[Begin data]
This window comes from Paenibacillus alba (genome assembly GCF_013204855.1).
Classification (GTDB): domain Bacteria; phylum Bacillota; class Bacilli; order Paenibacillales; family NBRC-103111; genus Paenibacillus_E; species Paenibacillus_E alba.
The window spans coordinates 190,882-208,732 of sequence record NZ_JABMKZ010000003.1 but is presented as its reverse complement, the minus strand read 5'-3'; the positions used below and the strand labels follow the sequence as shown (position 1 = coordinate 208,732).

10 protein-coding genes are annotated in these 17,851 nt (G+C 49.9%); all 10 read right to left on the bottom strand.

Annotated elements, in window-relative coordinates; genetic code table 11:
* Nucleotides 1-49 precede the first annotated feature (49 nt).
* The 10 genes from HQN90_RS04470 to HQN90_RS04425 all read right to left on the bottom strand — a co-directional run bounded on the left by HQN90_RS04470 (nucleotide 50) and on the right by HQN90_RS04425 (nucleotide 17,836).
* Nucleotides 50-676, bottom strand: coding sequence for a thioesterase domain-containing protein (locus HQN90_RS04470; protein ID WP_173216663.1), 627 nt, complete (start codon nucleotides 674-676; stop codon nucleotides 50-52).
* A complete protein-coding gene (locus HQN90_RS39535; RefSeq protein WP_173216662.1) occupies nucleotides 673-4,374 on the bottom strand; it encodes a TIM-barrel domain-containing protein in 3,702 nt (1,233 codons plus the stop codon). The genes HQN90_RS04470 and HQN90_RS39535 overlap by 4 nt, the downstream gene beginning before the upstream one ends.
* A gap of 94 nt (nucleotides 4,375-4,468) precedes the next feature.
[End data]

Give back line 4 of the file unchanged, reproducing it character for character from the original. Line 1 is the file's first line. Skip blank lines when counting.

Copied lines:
10 protein-coding genes are annotated in these 17,851 nt (G+C 49.9%); all 10 read right to left on the bottom strand.